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# views.py
def like(request,option="food",restaurant = 1):
    if request.is_ajax:
        like = '%s_like' % str(option)
        if 'restaurants' in request.session:
            if restaurant not in request.session['restaurants']:
                request.session['restaurants'][restaurant] = {}
            x = request.session['restaurants'][restaurant].get(str(like),False)
            if x:
                return HttpResponse(False)
                request.session['restaurants'][restaurant][str(like)] = True
                request.session.modified = True

            request.session['restaurants'] = {}
        request.session.modified = True

I am using context_instance = RequestContext(request) so that session variable is available, while rendering response. My template:

{% if request.session.restaurants.rest.id.food_like %}
{% else %}
{% endif %}

My view session key looks like this :

request.session["restaurants"][restaurant][like] = True

where restaurant is the restaurant id, and like could be one of " "food_like", "service_like", "special_like".

So how am i supposed to access it in my templates? For example if i use


it won't work for sure.

share|improve this question
Is the RequestMiddleware in your MIDDLEWARE_CLASSES? –  Daniel Roseman Aug 23 '12 at 16:50
no , my middleware classes are as: MIDDLEWARE_CLASSES = ( 'django.middleware.common.CommonMiddleware', 'django.contrib.sessions.middleware.SessionMiddleware', 'django.middleware.csrf.CsrfViewMiddleware', 'django.contrib.auth.middleware.AuthenticationMiddleware', 'django.contrib.messages.middleware.MessageMiddleware', ) –  Abhimanyu Aug 23 '12 at 17:00

2 Answers 2

up vote 6 down vote accepted

You might not have "django.core.context_processors.request" in your settings.TEMPLATE_CONTEXT_PROCESSORS.

You can try to print {{ request }} in the template, if it shows nothing then you don't have it.

You can also check it with ./manage.py shell:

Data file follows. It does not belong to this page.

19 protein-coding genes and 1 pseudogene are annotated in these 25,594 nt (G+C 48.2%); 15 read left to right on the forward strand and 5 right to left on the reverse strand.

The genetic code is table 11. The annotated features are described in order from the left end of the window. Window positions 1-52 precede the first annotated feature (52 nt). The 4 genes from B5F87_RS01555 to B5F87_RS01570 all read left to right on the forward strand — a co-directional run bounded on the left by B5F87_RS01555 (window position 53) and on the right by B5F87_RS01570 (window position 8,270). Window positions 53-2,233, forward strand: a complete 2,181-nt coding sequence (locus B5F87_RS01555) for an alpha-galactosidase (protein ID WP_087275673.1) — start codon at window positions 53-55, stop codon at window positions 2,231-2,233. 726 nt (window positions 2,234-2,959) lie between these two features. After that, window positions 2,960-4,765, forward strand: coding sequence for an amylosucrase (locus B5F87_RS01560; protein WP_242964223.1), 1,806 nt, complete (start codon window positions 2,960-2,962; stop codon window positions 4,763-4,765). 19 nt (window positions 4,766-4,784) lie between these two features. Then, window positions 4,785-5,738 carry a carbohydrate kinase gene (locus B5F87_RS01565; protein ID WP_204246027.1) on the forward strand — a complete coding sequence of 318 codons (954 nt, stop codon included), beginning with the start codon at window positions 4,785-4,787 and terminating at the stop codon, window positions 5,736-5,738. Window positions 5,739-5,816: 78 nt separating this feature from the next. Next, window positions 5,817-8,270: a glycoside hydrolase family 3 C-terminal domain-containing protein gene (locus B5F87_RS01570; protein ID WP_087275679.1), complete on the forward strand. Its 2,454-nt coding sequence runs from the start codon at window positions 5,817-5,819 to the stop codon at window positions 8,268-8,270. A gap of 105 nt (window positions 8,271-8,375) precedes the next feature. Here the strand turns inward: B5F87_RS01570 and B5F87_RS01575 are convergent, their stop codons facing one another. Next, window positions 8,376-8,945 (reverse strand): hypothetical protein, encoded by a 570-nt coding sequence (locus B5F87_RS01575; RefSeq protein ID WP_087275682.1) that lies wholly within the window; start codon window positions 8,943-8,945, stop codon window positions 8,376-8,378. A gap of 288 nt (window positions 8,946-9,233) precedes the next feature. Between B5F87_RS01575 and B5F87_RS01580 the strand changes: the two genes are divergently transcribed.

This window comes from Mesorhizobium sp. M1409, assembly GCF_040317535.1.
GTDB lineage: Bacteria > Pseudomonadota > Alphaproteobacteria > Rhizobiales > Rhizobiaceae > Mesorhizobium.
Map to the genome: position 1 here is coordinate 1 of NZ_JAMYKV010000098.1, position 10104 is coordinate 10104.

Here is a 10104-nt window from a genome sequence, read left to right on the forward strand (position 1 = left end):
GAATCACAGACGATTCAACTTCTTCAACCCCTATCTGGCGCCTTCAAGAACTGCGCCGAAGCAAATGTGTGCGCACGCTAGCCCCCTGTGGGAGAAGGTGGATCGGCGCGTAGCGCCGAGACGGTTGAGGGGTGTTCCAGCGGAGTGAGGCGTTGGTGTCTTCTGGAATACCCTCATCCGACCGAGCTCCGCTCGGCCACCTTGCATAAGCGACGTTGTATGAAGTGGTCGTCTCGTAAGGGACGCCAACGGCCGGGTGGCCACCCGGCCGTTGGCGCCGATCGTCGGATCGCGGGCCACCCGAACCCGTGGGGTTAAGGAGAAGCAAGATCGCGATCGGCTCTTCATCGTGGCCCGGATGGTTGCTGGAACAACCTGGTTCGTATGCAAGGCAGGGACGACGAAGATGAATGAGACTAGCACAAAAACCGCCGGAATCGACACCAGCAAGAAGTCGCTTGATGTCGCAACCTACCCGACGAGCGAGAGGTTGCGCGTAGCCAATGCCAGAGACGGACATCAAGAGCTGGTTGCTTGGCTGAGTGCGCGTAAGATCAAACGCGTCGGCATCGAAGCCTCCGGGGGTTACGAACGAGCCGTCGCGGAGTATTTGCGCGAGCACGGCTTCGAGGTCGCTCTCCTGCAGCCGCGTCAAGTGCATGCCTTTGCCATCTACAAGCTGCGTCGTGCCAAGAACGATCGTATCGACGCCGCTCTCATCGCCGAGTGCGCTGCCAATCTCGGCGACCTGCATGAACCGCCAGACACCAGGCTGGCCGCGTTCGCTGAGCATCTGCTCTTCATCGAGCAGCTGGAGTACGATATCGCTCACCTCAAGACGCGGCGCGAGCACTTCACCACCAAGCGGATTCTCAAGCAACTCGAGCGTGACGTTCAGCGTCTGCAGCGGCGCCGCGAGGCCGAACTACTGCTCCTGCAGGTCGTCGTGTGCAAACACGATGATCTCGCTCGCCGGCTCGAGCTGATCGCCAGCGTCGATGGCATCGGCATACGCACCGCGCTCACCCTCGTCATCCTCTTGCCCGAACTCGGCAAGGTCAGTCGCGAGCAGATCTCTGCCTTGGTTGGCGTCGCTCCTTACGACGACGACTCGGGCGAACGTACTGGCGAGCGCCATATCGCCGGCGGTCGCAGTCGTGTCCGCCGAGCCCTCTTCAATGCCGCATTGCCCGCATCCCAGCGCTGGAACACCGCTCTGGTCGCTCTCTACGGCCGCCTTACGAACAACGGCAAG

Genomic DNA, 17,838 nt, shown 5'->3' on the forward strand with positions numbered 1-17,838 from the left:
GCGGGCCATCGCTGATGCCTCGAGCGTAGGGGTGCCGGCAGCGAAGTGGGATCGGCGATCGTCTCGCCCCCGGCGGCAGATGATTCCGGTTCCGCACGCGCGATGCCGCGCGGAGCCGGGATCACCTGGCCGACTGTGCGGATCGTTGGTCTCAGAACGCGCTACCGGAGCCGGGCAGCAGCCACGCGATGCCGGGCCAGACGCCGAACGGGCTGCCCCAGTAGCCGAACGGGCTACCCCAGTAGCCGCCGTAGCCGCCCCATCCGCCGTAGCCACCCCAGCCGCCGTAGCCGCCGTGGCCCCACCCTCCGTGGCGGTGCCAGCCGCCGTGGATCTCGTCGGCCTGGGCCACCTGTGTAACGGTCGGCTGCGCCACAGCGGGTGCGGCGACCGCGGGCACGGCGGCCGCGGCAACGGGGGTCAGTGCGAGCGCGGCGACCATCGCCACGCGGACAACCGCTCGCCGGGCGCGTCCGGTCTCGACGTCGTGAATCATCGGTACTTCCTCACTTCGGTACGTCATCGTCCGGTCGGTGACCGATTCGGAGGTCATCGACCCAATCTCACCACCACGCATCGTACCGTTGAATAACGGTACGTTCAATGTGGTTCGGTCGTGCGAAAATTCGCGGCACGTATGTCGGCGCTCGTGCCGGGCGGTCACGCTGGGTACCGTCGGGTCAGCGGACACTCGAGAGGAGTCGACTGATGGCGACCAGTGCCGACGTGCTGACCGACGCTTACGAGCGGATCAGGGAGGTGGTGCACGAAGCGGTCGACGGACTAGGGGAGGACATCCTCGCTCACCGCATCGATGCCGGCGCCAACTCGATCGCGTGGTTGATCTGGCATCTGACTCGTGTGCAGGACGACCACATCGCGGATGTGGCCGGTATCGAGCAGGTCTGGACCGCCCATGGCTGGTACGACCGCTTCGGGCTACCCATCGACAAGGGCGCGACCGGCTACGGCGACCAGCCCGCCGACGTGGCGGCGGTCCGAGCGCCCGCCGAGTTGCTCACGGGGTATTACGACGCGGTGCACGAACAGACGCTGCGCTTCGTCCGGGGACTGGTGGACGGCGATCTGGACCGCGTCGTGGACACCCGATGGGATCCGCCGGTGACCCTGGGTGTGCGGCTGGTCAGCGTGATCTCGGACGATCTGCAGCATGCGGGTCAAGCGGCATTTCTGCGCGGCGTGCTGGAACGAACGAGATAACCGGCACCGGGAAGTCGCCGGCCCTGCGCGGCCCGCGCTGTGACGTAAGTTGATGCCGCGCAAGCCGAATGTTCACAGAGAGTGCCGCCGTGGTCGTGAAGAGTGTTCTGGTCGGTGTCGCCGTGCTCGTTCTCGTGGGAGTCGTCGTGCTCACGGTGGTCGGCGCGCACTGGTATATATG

from django.conf import settings

If "django.core.context_processors.request" is not there, then copy TEMPLATE_CONTEXT_PROCESSORS from the shell output into your settings.py, and add "django.core.context_processors.request" to this list.

share|improve this answer
yea its not there , so how am i supposed to include it , in my settings file from django.conf import settings print settings.TEMPLATE_CONTEXT_PROCESSORS and then to my TEMPLATE_CONTEXT_PROCESSORS add "django.core.context_processors.request" ?? –  Abhimanyu Aug 23 '12 at 17:45
If "django.core.context_processors.request" is not there, then copy TEMPLATE_CONTEXT_PROCESSORS from the shell output into your settings.py, and add "django.core.context_processors.request" to this list. –  jpic Aug 23 '12 at 17:49
but one more doubt , how am i supposed to give a dynamic value , for example it wont accept , rest.id as i have listing of many instances of same model , so how am i supposed to overcome that problem , –  Abhimanyu Aug 23 '12 at 17:58
I really don't understand, could you open another topic with more details ? thanks ! –  jpic Aug 23 '12 at 18:00
just print {{ request.session }} it will show you the structure. My guess is that {{ request.session.restaurants.rest }} blocks. Try instead: {% for key, value in request.session.restaurants.items %}{{ key }}, {{ value }}{% endfor %} and descend from the foodchain like this. –  jpic Aug 24 '12 at 16:36

Complementing @jpic response.
Instead of copying the contents TEMPLATE_CONTEXT_PROCESSORS from shell you can do the following:

from django.conf import global_settings

In this way, your global settings will be preserved.
Make sure to keep the trailing comma so python could treat this as a tuple

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